May 28, 2024


More than any other fossil fuel company, Occidental Petroleum – known as Oxy – has built its climate strategy around innovations that capture carbon before it can be released or pull it directly from the air. The Texas-based oil giant, which made more than $23 billion in revenue last year, says on its website that this “visionary technologies” will help it achieve net-zero greenhouse gas emissions and enable a lower-carbon future.

Scientists agree that such technologies will be needed to limit global warming. But Oxy’s plans for them appear to be less about sustainability and more about creating a “license to pollute,” according to a new analysis from the nonprofit Carbon Market Watch. The analysis describes Oxy’s focus on carbon capture and removal as an “expensive fig leaf for business as usual,” allowing the company to claim emissions reductions while continuing to profit from the sale of fossil fuels — rebranded as “net -zero oil” and “sustainable aviation fuels.”

The company “makes this whole spiel about meeting the Paris Agreement’s goals, but it very clearly flies in the face of it,” said Marlène Ramón Hernández, a carbon removal expert at Carbon Market Watch and a co-author of the report. “What we need to do is phase out fossil fuels, not continue their life.”

Oxy first laid out its side net zero strategy in 2020, making it the first US oil major to do so. Today, Oxy outlines that strategy use four R’s: The company says it will “reduce” operational emissions, “revolutionize” carbon management, “remove” carbon from the atmosphere and “reuse/recycle” it to produce new low-carbon or zero-emissions products. Its overarching goal is to achieve net-zero emissions for its operations and indirect energy use by 2040.

This is where the problems begin, according to Carbon Market Watch. Despite Oxy’s net-zero pledge for its operation and energy use, it is much more vague about the emissions associated with the oil and gas it sells. These emissions, known as Scope 3 emissions, represent more than 90 percent of Oxy’s greenhouse gas footprint in 2022. The company has claimed an “ambition” to eliminate them by 2050.

However, Oxy does not plan to reduce Scope 3 emissions by phasing out the production of oil and gas, but through investments in carbon removal. Direct air capture, or DAC — a technology that uses large fans and chemical reactions to separate carbon dioxide from the air — is a main focus. An Oxy subsidiary called Oxy Low Carbon Ventures announced in 2022 that it would deploy up to 135 DAC plants by 2035and last year Oxy bought a major DAC technology company for $1.1 billion.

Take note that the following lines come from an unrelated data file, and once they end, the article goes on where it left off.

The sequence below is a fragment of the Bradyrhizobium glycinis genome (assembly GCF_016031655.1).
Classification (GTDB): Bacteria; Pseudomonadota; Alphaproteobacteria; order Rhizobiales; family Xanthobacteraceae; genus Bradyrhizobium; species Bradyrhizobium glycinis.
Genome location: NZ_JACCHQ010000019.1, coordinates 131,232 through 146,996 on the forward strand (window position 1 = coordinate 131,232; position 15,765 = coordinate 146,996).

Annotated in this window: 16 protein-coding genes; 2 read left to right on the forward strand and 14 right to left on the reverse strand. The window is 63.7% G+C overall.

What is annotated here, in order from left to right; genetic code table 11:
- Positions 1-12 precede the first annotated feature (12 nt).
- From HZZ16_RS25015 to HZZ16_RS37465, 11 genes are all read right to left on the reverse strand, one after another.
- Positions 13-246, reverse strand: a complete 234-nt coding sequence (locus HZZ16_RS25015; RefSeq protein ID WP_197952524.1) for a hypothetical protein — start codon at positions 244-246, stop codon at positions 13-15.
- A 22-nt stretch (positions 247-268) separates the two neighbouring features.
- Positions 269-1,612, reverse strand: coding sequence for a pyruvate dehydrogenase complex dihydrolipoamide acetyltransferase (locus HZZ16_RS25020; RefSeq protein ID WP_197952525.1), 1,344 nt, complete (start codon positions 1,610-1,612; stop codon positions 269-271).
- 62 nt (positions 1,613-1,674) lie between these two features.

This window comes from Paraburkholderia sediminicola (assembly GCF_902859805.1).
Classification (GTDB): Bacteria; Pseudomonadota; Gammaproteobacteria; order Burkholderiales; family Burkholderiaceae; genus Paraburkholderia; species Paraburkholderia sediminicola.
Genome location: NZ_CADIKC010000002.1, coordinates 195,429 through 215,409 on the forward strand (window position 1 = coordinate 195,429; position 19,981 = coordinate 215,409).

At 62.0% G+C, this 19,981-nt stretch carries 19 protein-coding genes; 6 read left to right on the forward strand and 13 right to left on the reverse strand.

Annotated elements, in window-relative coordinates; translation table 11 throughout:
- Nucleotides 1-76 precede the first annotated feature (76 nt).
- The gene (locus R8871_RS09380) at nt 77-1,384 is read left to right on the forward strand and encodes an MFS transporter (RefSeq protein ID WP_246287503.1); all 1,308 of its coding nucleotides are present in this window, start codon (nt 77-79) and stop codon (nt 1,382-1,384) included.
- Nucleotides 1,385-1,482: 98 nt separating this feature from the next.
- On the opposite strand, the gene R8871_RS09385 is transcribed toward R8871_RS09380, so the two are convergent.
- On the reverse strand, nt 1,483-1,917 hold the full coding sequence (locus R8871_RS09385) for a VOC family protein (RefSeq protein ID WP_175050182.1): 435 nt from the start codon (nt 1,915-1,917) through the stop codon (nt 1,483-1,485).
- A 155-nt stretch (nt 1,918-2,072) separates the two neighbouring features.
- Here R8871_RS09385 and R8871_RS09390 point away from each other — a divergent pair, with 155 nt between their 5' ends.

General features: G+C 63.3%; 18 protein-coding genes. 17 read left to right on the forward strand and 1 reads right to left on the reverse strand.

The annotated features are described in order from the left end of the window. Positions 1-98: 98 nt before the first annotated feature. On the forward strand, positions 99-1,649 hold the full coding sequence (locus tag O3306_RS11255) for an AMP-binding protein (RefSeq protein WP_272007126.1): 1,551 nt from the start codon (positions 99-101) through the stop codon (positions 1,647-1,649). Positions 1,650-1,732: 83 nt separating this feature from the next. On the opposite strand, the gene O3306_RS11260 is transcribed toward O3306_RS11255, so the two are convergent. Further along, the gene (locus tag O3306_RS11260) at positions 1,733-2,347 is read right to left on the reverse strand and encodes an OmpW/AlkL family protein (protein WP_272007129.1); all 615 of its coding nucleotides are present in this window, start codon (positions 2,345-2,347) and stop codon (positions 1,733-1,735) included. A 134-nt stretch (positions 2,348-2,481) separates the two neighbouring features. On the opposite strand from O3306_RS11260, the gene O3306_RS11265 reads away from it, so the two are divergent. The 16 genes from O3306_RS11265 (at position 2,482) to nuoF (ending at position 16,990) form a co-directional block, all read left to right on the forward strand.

Rectangular direct air intake facility with built-in fans sits on cement with green hills in the background.
A DAC facility owned by the Swiss company Climeworks.
Halldor Kolbeins / AFP via Getty Images

Some of Oxy’s DAC projects are already in the pipeline. The largest, called Stratos, is under construction in the Permian Basin, a massive oil field, in Texas. If it reaches its nameplate capacity of capturing half a million metric tons of carbon dioxide a year — which Oxy says it will do by mid-2025 — it will be 14 times larger than the largest DAC facility in the world. (That facility, owned by the Swiss company Climeworks, started working in Iceland this week with a nominal capacity of 36,000 metric tons of CO2 per year.)

However, for DAC to result in net removal of carbon dioxide, captured carbon must be kept out of the atmosphere forever. This is usually achieved by enclosing them in rock formations. However, Oxy CEO Vicki Hollub said it would be a “waste of a valuable product,” and plans to use the captured carbon instead. In one application, these would be converted into synthetic electrofuels — low-carbon fuels made from their chemical constituents using electricity — and sold to other companies.

The other major application is for a process known as enhanced oil recovery, where CO2 is injected into oil and gas wells to extract hard-to-reach reserves of fossil fuels. This forms the basis for Oxy’s “net-zero oil” claims. According to the company’s logic, the atmospheric carbon dioxide injected into the ground cancels out any new emissions from the oil and gas it is used to draw up. In a interview with NPR last DecemberHollub said this approach means that “there is no reason not to produce oil and gas forever.”